Her retirement, however, will include more than leisure activities. She plans to volunteer at Mel Trotter Ministries in Grand Rapids and continue helping students, possibly as a standard patient.

She said she will miss seeing students return to classrooms as the pandemic wanes, as well as on those special occasions, such as Match Day, when graduating students open envelopes and find which residency program has accepted them.

“I’ve missed being face-to-face with people,” Thompson said. “I realize how important it is to maintain those relationships. I will miss all of that. I feel like I’m getting up and leaving in the middle of a movie. I love the people I work with. Most of all I will miss my colleagues.”

Brian Mavis, PhD

Since joining the College of Human Medicine in 1992, Brian Mavis' contributions to the Office of Medical Education Research and Development (OMERAD) and the college have shown his commitment to service, collaboration and problem-solving. Dr. Mavis has been a tireless supporter of our curriculum and student programs. He was an Admission Committee member for 18 years, 16 of those as co-chair. Additionally, since 2008 he has served as a member of the Student Performance Committee. He is a longtime part of the Academic Affairs leadership team as well as the Shared Discovery Curriculum leadership team. He has held two college leadership positions, first serving as OMERAD director (2004-2016) and later as inaugural director of the Academy and Learning Societies (2015-2019).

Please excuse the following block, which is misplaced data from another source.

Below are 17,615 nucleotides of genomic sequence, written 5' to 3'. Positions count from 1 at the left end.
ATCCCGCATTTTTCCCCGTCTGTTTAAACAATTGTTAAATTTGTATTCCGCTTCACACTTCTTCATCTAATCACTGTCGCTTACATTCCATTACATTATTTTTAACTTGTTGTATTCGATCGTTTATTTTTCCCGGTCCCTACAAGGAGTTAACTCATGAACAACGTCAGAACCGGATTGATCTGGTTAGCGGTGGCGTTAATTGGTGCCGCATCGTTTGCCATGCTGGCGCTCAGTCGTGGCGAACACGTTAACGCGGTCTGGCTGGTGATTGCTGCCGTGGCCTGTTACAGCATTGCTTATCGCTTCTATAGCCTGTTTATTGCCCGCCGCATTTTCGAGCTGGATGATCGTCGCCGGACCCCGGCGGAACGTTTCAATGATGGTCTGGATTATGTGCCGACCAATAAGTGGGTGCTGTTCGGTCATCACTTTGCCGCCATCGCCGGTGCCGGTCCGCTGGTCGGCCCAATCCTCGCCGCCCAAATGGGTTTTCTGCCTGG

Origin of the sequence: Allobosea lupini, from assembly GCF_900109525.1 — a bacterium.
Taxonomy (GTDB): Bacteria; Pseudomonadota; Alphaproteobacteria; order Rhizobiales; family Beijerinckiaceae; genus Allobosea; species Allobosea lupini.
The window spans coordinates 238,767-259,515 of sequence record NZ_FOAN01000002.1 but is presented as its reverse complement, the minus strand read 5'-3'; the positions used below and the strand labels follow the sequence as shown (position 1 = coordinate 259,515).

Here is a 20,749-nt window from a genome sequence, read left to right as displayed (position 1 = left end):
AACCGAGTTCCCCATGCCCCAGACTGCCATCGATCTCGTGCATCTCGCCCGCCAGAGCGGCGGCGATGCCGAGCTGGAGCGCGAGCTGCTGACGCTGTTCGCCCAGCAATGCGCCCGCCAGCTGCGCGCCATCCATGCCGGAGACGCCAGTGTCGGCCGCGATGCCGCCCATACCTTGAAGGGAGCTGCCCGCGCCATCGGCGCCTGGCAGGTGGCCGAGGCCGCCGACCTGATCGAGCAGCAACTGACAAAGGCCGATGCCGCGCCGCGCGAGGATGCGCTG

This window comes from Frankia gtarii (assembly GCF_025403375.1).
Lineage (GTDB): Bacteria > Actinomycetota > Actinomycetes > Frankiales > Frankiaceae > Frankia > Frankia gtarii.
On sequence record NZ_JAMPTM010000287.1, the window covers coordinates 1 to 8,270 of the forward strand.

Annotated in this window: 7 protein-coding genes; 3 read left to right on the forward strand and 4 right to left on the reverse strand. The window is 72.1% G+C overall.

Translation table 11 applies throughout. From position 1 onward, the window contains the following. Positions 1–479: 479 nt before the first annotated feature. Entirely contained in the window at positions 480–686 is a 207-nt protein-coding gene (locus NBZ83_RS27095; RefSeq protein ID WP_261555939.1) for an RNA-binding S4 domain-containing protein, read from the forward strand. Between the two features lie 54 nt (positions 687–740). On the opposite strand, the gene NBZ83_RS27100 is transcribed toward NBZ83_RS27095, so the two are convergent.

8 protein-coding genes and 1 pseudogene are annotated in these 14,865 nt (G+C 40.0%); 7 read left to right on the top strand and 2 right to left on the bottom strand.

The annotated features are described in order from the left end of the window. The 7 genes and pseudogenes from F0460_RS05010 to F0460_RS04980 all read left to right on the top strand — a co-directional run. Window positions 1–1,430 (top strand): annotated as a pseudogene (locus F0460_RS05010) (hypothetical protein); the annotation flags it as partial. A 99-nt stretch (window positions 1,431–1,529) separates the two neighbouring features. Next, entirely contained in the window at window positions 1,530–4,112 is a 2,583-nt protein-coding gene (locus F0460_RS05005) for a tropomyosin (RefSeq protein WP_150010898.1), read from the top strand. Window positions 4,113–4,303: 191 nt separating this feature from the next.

Brian Mavis’ service to the medical education community has brought recognition to our college and earned him a national reputation for his leadership. He has served on multiple advisory committees of the Association of American Medical Colleges (AAMC) and the National Board of Medical Examiners. He is a past chair of the AAMC Group on Educational Affairs (2012-2014). He chaired the GEA National Research Grant Review Committee for three years (2017-2019) and the AAMC Medical Education Research Certificate (MERC) Advisory Committee for five years (2006-2011). Another accomplishment bringing recognition to the college is his creation of the DR-ED listserv as a virtual community for medical educators. Since 1995, this community has grown to over 3,400 subscribers spanning 28 countries. In 2016, he received the AAMC Group on Educational Affairs Merrell Flair Award for outstanding contributions to medical education.

As an educator and evaluator, Dr. Mavis has provided ongoing curriculum support and monitoring overseeing the Student Performance and Outcomes Database, including the annual Graduate Follow-up Study and the Student Experience Survey. Dr. Mavis consistently receives positive evaluations from medical students and faculty. In 2013, he was part of a multi-school collaboration recognized by the Clerkship Directors in Internal Medicine (CDIM) with an educational program development award. Since its inception, he has been an active member of the curriculum design group that guided SDC development and implementation. As the founding Academy Director, he was charged with creating a concept and making it real in less than 12 months. The learning society framework for a student and faculty academy is innovative and is a monumental change in the college's teaching model.